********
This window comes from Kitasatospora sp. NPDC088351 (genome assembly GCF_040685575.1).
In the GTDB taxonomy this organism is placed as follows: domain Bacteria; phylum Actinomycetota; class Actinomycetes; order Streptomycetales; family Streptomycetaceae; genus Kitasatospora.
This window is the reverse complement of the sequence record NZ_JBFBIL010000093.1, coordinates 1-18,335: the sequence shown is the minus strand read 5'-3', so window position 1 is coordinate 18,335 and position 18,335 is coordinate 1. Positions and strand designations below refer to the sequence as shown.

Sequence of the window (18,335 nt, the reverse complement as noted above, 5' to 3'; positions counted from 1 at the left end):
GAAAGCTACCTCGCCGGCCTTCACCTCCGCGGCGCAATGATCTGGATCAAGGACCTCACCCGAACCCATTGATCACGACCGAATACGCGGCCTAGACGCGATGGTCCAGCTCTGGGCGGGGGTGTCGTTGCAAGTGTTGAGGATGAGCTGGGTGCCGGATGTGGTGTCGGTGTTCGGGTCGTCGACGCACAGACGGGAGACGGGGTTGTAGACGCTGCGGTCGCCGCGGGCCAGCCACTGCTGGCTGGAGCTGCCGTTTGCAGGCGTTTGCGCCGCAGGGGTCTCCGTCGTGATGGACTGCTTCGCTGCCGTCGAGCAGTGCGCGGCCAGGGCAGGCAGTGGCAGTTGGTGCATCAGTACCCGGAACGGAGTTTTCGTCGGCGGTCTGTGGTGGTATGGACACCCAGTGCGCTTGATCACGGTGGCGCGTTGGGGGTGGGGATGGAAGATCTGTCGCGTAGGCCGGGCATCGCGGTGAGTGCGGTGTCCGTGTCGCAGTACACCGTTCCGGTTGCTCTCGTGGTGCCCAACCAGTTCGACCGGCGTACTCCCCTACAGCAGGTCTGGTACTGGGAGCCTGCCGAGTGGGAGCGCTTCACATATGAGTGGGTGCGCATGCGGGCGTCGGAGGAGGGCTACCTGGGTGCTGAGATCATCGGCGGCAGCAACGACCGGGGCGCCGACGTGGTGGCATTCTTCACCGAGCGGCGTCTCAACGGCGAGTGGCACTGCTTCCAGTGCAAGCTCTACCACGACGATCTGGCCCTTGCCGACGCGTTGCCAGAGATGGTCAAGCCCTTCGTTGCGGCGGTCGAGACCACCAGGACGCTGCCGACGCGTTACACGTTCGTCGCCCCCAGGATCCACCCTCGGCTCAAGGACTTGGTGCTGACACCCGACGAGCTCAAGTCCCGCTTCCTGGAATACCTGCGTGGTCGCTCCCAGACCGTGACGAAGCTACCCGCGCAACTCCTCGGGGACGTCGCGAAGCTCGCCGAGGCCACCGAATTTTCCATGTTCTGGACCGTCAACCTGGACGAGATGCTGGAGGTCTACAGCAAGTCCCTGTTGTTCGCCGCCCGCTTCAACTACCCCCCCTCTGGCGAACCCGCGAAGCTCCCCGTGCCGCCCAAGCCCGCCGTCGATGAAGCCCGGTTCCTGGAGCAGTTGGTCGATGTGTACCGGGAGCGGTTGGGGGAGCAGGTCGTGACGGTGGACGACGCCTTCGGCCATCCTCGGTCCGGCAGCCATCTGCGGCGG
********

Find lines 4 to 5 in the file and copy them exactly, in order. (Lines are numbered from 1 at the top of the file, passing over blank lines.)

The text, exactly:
Sequence of the window (18,335 nt, the reverse complement as noted above, 5' to 3'; positions counted from 1 at the left end):
GAAAGCTACCTCGCCGGCCTTCACCTCCGCGGCGCAATGATCTGGATCAAGGACCTCACCCGAACCCATTGATCACGACCGAATACGCGGCCTAGACGCGATGGTCCAGCTCTGGGCGGGGGTGTCGTTGCAAGTGTTGAGGATGAGCTGGGTGCCGGATGTGGTGTCGGTGTTCGGGTCGTCGACGCACAGACGGGAGACGGGGTTGTAGACGCTGCGGTCGCCGCGGGCCAGCCACTGCTGGCTGGAGCTGCCGTTTGCAGGCGTTTGCGCCGCAGGGGTCTCCGTCGTGATGGACTGCTTCGCTGCCGTCGAGCAGTGCGCGGCCAGGGCAGGCAGTGGCAGTTGGTGCATCAGTACCCGGAACGGAGTTTTCGTCGGCGGTCTGTGGTGGTATGGACACCCAGTGCGCTTGATCACGGTGGCGCGTTGGGGGTGGGGATGGAAGATCTGTCGCGTAGGCCGGGCATCGCGGTGAGTGCGGTGTCCGTGTCGCAGTACACCGTTCCGGTTGCTCTCGTGGTGCCCAACCAGTTCGACCGGCGTACTCCCCTACAGCAGGTCTGGTACTGGGAGCCTGCCGAGTGGGAGCGCTTCACATATGAGTGGGTGCGCATGCGGGCGTCGGAGGAGGGCTACCTGGGTGCTGAGATCATCGGCGGCAGCAACGACCGGGGCGCCGACGTGGTGGCATTCTTCACCGAGCGGCGTCTCAACGGCGAGTGGCACTGCTTCCAGTGCAAGCTCTACCACGACGATCTGGCCCTTGCCGACGCGTTGCCAGAGATGGTCAAGCCCTTCGTTGCGGCGGTCGAGACCACCAGGACGCTGCCGACGCGTTACACGTTCGTCGCCCCCAGGATCCACCCTCGGCTCAAGGACTTGGTGCTGACACCCGACGAGCTCAAGTCCCGCTTCCTGGAATACCTGCGTGGTCGCTCCCAGACCGTGACGAAGCTACCCGCGCAACTCCTCGGGGACGTCGCGAAGCTCGCCGAGGCCACCGAATTTTCCATGTTCTGGACCGTCAACCTGGACGAGATGCTGGAGGTCTACAGCAAGTCCCTGTTGTTCGCCGCCCGCTTCAACTACCCCCCCTCTGGCGAACCCGCGAAGCTCCCCGTGCCGCCCAAGCCCGCCGTCGATGAAGCCCGGTTCCTGGAGCAGTTGGTCGATGTGTACCGGGAGCGGTTGGGGGAGCAGGTCGTGACGGTGGACGACGCCTTCGGCCATCCTCGGTCCGGCAGCCATCTGCGGCGG